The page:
In a hall in East London, people gather to share their stories of debt. They’re part of a “debtors’ hearing”, in which people can discuss their debts with others, run by a group of organisations including the New Economics Foundation.
Each tale is painful and unique, but the issues and trends similar. One woman recounts how her debts – incurred by her former husband – have stolen from her any sense of optimism. She feels imprisoned. Another says debt-triggered depression now keeps her from work, further intensifying the situation she’s in.
New research from the Young Women’s Trust underlines these individual stories. One in four young women today say they are in debt all the time. One in ten young parents report using a food bank when they can’t afford to buy food. And strikingly, more than half of young women say they feel worried for the future – a sharp increase from 38 per cent in 2015.
The problem is particularly stark for women because of the pay gap that persist between them and men. Low pay, unaffordable childcare and high housing costs – and now rising food costs – combine in a particularly toxic mix that often falls on the shoulders of young women. Caught in this position, people borrow to make ends meet.
The results are felt psychologically as well as economically, but it is not only households that are at risk. The UK economy is precariously balanced on a mountain of household debt, which risks undermining growth.
In 2016, UK personal debt hit £236.5bn, exceeding the pre-crisis peak of 2008 by 4.6 per cent. Personal debt includes all unsecured debt such as credit cards, rent to own, car finance, home credit, bank and payday loans, and overdrafts. There is concern among experts that it may be becoming the new ‘sub-prime’ debt, like mortgages in the lead up to the financial crisis. The figure of £236bn includes both consumer credit debt reported by the Bank of England for UK Financial Institutions, and credit advanced by international lenders operating in the UK which is reported separately by the Office for National Statistics. As a result it exceeds the £200bn regularly reported in the media, which is based only on the Bank of England statistics.
An estimated 7.6 million people in the UK are now spending more than a quarter of their income on debt payments. Millions of credit card users are paying an average of £2.50 in interest and charges for every £1 borrowed, eventually paying 350 per cent of the value of the original loan back to banks and credit card providers.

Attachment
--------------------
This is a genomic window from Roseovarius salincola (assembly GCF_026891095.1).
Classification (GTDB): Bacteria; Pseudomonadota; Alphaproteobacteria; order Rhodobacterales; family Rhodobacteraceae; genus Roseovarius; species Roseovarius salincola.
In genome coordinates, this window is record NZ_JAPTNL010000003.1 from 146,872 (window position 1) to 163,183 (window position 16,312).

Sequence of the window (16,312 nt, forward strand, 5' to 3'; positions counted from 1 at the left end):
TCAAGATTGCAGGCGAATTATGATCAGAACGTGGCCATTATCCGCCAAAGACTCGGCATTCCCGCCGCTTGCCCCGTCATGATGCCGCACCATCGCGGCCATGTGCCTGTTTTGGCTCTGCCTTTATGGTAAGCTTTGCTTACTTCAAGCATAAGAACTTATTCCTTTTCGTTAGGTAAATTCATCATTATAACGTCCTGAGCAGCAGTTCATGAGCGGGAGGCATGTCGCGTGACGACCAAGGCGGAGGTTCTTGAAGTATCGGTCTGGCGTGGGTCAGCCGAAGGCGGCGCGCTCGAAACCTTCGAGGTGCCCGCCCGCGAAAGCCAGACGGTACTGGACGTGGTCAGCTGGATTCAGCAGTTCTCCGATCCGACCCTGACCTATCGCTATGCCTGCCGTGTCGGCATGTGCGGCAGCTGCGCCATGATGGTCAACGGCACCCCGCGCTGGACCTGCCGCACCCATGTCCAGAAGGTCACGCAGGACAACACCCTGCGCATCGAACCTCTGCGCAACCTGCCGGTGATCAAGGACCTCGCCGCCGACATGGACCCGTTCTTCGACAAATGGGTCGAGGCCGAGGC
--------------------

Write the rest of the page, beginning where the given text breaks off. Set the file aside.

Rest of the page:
For a decade now, people’s debt – and the misery it causes – has been used to prop up economic growth. Since 2015, household consumption has been responsible for between 50 per cent and 100 per cent of annual GDP growth. And in the same period, wages have been falling in real terms, leaving families on low-to-middle incomes little choice but to use prolific easy credit to pay bills and put food on the table.
Low wage-high debt households have benefited lenders, which have taken advantage of the demand for credit and, despite some improvements, a still ineffective regulatory environment in order to charge high interest rates to people who are struggling to make ends meet.
The effects have been profound on the people directly involved, but growing consumer debt – easy but very expensive – is a problem for us all.
As levels of personal debt grow, aggregate demand in the economy will fall – people will stop buying as many things so that they can pay off their debt. When people stop spending and borrowing, business revenues will fall and they will stop hiring people, at which point the economy will fall into recession.
While some predict that the UK is on its way to another crash, it is equally possible that a less dramatic – but just as damaging – economic slowdown caused by household debt intensifies, with those on the lowest incomes suffering most.
To end people’s misery and lower the economic risk, action on three levels is needed.
First the regulation of lenders needs to be tougher. Credit is now capped on payday loans and this needs to be extended by the FCA to other forms of personal debt to make sure people don’t end up paying more in interest than the original value of the loan
Second, some of the debt of households will never be repaid, will always be a burden for them and a constraint on growth. At some stage, government and financiers will have to bite the bullet and cancel it.
Those that gathered in East London and those surveyed in the Young Women’s Trust report, need something else. So third, people in debt need places to come together, share their stories, take action together and put pressure on regulators and government.
Anyone who has lived with multiple credit cards, payday loans and the fear of bailiffs knocking at the door know how corrosive debt can be. Interest repayments exacerbate poverty and deprivation and have profound effects on mental health and wellbeing.
As one debtor told the New Economics Foundation, “As debt increases and you lose control you become depressed and anxious. The lack of a way out affects your mood, creates psychological problems.”
Ending the downward spiral of household debt matters most to those caught in its midst. But for the sake of our economy, we should all be on side of debtors.
Annie Quick leads on Inequality & Wellbeing for the New Economics Foundation